COVID-19 industry disruption is an exercise in change management, amplified by being instantaneous and with no clearly definable end in sight. All the negative factors associated with the change management—shock, denial, frustration, and depression—are present but also occur quickly. However, there is little-to-no-time to smoothly leverage the disciplines and processes needed to proactively meet the organizational disruption.
In these rare situations, companies that have put in the time, learned what they needed to, and pushed themselves to transform are able to better navigate the disruption. They understand that the goals they had originally set out to achieve need to be re-filtered. In other words, they quickly rethink what business-as-usual looks like when business is unusual.
Some of the goals will remain the same, others will shift slightly, and even more will be radically reinvented or even discarded. Regardless, they are more able to quickly align their workforce to these revised goals and then motivate them toward success. Instead of floundering by trying to execute to a no-longer-viable plan, transformed companies more quickly adapt, communicate achievable goals to the workforce, and galvanize the organization toward high-value outcomes, even if they are more tactical in nature for the short term.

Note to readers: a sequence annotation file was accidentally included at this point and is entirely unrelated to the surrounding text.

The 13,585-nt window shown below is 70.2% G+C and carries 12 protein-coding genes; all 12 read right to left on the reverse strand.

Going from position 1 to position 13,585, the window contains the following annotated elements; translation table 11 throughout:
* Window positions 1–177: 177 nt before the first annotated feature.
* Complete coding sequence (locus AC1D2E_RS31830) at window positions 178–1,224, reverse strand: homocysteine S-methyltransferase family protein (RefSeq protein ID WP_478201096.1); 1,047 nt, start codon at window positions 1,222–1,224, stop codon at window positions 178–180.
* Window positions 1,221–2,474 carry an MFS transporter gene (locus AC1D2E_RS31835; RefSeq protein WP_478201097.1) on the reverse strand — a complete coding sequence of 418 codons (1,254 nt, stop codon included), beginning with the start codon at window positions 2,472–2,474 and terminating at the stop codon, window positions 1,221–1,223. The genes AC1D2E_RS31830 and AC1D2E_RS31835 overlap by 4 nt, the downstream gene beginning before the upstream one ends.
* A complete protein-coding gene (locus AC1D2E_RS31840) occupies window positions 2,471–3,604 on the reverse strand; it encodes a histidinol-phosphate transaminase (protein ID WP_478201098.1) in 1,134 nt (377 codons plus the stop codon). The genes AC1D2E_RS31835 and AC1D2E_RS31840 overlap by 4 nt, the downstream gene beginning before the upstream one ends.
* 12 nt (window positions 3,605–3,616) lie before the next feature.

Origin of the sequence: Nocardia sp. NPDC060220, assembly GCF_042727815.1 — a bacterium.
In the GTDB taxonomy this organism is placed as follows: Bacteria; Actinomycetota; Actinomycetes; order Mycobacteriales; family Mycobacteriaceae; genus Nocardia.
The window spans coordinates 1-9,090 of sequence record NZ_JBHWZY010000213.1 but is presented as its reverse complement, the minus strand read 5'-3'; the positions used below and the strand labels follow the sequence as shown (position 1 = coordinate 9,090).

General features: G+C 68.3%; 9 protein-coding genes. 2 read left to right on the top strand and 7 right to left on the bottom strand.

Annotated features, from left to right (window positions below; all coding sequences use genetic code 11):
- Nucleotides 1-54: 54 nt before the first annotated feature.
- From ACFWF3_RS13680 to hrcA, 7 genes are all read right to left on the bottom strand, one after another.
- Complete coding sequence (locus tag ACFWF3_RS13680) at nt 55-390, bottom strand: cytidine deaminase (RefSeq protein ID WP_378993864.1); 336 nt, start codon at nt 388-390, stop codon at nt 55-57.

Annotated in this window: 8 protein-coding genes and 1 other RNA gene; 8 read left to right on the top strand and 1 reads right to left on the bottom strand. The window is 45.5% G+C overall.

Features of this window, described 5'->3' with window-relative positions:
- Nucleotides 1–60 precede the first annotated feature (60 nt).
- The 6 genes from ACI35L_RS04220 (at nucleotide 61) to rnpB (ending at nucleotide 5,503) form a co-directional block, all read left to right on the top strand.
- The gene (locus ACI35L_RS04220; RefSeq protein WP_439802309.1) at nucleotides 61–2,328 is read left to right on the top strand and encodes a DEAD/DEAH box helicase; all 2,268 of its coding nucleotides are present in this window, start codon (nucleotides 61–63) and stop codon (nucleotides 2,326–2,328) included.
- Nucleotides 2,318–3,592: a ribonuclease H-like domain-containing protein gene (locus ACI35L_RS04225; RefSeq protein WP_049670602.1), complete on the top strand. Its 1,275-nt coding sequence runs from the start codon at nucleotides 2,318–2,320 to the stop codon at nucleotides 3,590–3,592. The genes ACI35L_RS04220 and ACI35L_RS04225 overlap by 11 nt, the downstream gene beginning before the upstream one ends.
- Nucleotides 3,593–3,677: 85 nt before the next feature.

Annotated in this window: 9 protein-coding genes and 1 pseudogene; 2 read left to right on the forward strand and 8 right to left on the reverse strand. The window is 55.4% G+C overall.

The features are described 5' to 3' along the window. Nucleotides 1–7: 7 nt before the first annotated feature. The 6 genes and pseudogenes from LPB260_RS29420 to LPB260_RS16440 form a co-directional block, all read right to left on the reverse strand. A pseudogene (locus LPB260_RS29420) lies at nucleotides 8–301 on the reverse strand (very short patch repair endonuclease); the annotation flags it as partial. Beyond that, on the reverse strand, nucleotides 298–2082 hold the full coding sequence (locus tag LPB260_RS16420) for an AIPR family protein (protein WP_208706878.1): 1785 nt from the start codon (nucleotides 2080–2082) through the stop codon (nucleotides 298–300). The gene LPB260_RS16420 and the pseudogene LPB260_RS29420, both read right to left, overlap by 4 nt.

Why can they do so much better than the rest? The difference is that they have internalized within the organization some key tenets: they have relentlessly accrued the digital wisdom needed to create an agile operation, they have then used data and technology as key means for discovering and sustaining innovation, and so their culture is more attuned to the need and benefit of transformation.
In one example, a major manufacturer (not Rolls-Royce in this instance) was planning to distribute its most valuable subject matter experts (SMEs) away from plants and into a consolidated, centralized group to support multiple plants more effectively. Because this company had already undergone substantial transformation, this group of SMEs was already used to more agile ways of problem solving. Core disciplines, such as analytics, and their supporting technologies were established and common. The company looked at COVID-19 industry disruption as an accelerant for achieving its objective. The new goals focused on revising existing workflows faster to more quickly establish the distributed SME team.
As you come to grips with COVID-19 industry disruption, ask yourself if you’ve rethought your goals. If you manage others, have you formally revisited with your people what business goals and success look like when business is unusual? Or, are you still just scrambling around trying to figure out how often you need to be in touch with your now-very-socially-distant team and colleagues? Revisit goals through the lens of this current industry disruption to help refocus the team. That’s what good companies and good leaders do.